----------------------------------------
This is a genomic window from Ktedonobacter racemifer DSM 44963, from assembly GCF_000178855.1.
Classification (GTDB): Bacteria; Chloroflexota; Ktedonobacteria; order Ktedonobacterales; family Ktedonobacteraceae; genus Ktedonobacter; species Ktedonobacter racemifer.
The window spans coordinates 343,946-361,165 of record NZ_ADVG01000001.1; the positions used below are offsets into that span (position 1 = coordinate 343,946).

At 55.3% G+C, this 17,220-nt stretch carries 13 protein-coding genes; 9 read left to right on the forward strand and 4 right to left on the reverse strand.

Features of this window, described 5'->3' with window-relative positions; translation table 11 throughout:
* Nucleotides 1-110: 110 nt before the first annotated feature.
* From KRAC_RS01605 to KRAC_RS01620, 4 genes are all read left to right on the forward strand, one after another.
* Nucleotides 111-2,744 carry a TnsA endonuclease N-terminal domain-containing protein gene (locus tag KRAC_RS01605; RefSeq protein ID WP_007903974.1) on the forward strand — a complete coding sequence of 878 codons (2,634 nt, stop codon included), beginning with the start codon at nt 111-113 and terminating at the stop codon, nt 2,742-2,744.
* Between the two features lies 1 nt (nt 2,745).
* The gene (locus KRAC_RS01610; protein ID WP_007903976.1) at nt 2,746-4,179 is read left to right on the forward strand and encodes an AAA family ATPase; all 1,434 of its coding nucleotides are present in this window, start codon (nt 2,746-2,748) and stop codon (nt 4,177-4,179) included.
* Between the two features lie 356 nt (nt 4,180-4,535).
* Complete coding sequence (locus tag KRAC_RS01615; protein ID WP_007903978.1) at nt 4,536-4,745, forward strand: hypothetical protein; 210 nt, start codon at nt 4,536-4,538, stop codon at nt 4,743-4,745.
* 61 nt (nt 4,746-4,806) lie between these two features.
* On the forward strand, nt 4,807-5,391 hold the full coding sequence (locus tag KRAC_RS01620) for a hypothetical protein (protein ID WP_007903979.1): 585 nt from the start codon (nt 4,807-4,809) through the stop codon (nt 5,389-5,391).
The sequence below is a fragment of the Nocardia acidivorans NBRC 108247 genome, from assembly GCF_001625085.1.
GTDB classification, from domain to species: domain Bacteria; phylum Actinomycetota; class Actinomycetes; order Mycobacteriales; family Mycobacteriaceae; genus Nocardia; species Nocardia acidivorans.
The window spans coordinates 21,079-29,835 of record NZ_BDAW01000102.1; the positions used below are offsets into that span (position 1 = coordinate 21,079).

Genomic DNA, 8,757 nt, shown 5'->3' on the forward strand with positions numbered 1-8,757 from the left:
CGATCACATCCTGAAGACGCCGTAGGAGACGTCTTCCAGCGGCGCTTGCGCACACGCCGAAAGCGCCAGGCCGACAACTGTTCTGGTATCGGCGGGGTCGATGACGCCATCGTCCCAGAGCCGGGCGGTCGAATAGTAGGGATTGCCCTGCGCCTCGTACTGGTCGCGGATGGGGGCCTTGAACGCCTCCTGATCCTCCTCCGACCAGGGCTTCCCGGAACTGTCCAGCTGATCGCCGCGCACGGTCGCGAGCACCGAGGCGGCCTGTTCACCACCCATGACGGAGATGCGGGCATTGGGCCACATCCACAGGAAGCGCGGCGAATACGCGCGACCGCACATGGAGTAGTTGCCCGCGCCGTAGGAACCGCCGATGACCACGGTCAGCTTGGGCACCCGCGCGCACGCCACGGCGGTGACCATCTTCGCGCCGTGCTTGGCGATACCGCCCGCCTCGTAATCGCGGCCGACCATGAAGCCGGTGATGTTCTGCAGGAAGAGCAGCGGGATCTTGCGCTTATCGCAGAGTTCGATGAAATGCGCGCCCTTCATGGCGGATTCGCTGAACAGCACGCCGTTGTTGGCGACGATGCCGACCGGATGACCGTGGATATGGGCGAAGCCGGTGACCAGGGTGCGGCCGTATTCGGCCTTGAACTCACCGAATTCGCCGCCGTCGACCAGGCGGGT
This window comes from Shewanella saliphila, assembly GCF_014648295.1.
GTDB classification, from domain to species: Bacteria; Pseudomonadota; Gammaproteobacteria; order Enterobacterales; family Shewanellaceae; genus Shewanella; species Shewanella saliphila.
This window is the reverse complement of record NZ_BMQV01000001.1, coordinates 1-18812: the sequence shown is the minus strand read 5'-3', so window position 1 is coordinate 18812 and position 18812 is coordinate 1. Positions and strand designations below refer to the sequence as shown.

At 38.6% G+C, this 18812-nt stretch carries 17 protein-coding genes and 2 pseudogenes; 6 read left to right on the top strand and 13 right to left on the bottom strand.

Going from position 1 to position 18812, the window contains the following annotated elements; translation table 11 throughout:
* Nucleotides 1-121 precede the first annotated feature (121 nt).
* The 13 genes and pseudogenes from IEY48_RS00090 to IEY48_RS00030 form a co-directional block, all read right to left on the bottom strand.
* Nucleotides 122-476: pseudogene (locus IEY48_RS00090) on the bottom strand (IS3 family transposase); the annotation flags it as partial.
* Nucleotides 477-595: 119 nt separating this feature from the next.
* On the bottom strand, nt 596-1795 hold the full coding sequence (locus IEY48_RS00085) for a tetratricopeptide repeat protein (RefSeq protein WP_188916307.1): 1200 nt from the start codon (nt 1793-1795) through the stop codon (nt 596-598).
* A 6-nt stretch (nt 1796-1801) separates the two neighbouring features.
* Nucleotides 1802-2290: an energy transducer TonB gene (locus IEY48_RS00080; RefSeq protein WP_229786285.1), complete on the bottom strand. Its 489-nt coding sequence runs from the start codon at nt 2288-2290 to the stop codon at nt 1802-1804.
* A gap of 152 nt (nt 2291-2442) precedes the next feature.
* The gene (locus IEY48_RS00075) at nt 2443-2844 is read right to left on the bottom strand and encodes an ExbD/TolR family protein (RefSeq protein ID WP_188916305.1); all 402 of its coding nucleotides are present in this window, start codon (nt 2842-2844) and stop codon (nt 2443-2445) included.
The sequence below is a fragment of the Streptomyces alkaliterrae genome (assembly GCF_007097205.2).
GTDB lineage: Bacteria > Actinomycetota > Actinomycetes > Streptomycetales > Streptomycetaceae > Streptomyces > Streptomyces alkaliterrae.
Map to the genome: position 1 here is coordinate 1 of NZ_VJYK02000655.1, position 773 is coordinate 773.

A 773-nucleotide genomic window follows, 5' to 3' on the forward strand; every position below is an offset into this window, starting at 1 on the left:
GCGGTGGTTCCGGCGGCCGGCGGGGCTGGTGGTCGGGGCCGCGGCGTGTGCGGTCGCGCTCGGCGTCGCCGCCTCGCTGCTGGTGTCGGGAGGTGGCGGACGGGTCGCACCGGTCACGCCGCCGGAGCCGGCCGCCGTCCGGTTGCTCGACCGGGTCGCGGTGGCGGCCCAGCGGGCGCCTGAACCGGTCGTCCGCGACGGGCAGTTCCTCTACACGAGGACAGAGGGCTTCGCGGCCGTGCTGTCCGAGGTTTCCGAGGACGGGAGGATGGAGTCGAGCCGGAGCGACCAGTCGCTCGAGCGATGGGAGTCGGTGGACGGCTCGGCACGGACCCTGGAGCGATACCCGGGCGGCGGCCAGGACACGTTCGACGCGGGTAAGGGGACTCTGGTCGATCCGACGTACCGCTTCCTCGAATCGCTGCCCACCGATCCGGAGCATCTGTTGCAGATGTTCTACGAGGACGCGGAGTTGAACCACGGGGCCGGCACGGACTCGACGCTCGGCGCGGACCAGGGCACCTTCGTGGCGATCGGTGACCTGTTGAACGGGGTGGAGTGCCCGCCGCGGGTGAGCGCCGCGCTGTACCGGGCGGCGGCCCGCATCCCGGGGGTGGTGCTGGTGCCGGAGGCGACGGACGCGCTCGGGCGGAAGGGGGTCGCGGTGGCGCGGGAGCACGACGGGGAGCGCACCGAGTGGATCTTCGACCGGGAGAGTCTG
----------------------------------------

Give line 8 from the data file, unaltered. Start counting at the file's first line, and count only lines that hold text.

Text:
* Nucleotides 111-2,744 carry a TnsA endonuclease N-terminal domain-containing protein gene (locus tag KRAC_RS01605; RefSeq protein ID WP_007903974.1) on the forward strand — a complete coding sequence of 878 codons (2,634 nt, stop codon included), beginning with the start codon at nt 111-113 and terminating at the stop codon, nt 2,742-2,744.